The senior living community Edgemere filed for bankruptcy last week, citing the impacts of the pandemic and the February 2021 winter storm, and accused its landlord, InterCity Investments, of trying to take back the property for a “windfall profit.”
The community with more than 400 residents consisting of 304 independent-living units, 113 assisted living units, and 87 nursing beds in the 8500 block of Thackery Street said in a statement that it’s negotiating a restructuring plan with its financial stakeholders and that it plans to continue operating during the proceedings.
Edgemere said in a court filing it plans to honor entrance fee refund obligations to former and current residents, but some told the Dallas Morning News that they’re not satisfied.
“This filing pretty much confirms for me that we won’t get the money back,” William Thomas, who’s awaiting a refund from when a relative moved out, told the Dallas Morning News.
The bankruptcy filing estimates Edgemere to have between 1,000 and 5,000 creditors, and its assets and liabilities are both estimated to be between $100 million and $500 million, according to the bankruptcy filing.
Aside from declining occupancy, Edgemere cited issues like labor costs and competition from other continuing care retirement communities in the area. There are 11 other senior living communities within a 10-mile radius of Edgemere, InterCity investments said in a court filing.
Edgemere sued Intercity and Kong Capital simultaneously with Edgemere’s bankruptcy filing, and the lawsuit alleges Intercity of working with Kong Capital to terminate its 52-year ground lease and turn it into a senior living rental community.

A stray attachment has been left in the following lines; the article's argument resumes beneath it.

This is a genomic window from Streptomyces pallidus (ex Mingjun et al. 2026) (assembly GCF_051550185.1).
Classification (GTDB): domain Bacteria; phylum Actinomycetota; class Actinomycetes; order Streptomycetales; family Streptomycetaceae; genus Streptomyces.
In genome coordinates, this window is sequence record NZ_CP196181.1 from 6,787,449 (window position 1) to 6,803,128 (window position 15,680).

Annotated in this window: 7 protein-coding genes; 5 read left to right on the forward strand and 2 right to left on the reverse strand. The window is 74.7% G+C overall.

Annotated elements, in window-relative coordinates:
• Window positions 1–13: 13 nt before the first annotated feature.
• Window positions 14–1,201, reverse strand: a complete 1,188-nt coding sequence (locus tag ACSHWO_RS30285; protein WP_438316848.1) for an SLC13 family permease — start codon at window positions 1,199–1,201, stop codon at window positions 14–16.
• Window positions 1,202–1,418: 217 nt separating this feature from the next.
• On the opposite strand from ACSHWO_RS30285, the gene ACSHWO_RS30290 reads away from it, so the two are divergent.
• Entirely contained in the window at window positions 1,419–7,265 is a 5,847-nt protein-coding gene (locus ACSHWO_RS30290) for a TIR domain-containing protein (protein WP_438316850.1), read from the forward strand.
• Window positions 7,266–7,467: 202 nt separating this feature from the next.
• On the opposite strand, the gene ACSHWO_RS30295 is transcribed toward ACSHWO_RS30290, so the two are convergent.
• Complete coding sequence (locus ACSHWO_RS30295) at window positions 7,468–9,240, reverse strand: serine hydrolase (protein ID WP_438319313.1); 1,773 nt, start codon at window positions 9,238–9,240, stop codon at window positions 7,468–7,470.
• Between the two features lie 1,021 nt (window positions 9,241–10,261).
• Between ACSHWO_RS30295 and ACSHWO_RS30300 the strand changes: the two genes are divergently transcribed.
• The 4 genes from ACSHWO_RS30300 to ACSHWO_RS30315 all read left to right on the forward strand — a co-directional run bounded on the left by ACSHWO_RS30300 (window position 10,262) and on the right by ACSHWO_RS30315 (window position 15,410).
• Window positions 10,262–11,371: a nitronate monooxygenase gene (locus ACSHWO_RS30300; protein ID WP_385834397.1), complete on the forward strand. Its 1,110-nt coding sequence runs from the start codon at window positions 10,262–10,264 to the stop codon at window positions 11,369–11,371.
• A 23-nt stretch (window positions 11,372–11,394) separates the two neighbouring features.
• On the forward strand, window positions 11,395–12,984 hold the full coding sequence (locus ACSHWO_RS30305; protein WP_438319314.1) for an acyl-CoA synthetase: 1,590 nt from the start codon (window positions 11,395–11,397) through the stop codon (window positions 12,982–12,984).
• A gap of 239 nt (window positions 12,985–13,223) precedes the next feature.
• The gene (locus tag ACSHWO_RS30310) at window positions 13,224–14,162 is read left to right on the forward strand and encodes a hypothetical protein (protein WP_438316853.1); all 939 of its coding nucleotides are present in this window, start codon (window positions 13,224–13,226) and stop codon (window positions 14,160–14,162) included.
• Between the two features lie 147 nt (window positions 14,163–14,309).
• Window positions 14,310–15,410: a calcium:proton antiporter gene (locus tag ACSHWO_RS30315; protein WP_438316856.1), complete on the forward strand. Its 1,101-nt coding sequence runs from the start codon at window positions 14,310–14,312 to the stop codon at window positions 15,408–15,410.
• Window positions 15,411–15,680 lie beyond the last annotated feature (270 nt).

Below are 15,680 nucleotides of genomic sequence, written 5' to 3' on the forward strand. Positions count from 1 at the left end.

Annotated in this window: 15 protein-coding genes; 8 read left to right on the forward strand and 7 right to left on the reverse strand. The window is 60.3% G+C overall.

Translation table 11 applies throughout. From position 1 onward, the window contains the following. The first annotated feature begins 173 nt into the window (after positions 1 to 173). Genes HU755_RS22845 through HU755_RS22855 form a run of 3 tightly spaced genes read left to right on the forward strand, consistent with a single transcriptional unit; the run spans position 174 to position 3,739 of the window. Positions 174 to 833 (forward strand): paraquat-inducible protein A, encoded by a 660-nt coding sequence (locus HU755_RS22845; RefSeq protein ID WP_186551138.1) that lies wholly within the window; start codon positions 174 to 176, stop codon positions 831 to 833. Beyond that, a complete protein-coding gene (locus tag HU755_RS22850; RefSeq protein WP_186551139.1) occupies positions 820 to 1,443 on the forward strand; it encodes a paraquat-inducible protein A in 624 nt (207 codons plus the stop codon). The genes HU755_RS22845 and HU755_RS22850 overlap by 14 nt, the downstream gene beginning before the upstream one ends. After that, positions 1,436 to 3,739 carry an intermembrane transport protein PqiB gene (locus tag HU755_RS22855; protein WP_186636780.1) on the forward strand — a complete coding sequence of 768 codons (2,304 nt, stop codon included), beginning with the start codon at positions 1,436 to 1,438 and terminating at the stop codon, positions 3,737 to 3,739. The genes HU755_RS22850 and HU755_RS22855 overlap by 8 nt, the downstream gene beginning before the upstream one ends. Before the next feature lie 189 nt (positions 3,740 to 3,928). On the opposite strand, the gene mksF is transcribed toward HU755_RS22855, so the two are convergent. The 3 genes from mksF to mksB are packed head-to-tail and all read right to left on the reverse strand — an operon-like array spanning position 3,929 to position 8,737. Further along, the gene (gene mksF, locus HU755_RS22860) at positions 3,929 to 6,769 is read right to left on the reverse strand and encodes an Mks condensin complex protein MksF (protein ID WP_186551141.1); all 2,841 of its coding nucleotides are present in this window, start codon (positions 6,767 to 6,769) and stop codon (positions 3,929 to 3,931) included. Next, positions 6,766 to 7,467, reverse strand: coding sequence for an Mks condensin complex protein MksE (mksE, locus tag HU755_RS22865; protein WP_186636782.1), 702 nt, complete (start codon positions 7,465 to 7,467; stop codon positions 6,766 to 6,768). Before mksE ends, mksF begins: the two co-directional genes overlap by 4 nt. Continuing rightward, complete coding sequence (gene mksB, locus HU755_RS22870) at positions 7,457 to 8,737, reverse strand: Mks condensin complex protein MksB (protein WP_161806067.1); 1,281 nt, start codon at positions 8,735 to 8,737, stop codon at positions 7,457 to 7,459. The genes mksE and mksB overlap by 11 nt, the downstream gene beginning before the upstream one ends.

The lawsuit accuses Intercity of contacting residents via social media and “attempting to frighten them that Edgemere would be unable to repay their entrance fees … without explaining … that Intercity’s competing plan was was to repurpose the property and leave the residents no hope of a refund of their entrance fees.”
Intercity, for their part, responded to the lawsuit, describing Edgemere in court filings as “a sinking ship” “on the verge of financial collapse.”
Intercity alleged in court documents that Edgemere’s plan didn’t include a May 1 rent payment and that Edgemere “may already be or will likely soon be administratively insolvent.”
Edgemere has less than $420,000 in cash and investments and has been losing $2 million per month to operate the facility, Intercity said in court documents.
“Put bluntly, the Edgemere is a sinking ship, taking on water faster than it will ever be able to bail it out,” the filing from Intercity read.
Intercity also described the lawsuit in court filings as Edgemere’s “last-ditch effort to distract this Court and all other parties in interest from the incontrovertible fact that the Edgemere has experienced years of substantial and mounting losses, together with financial mismanagement, and has quite frankly run out of funds, by trying to pin blame on the landlord after the fact.”
Edgemere will be unable to make payroll next week without an emergency interim $2 million debtor-in-possession loan, Intercity continued in its response.
In response to Intercity’s accusations, an Edgemere spokeswoman told the Dallas Morning News, “the assertions from our landlord are without merit and an attempt to distract from our ongoing litigation.”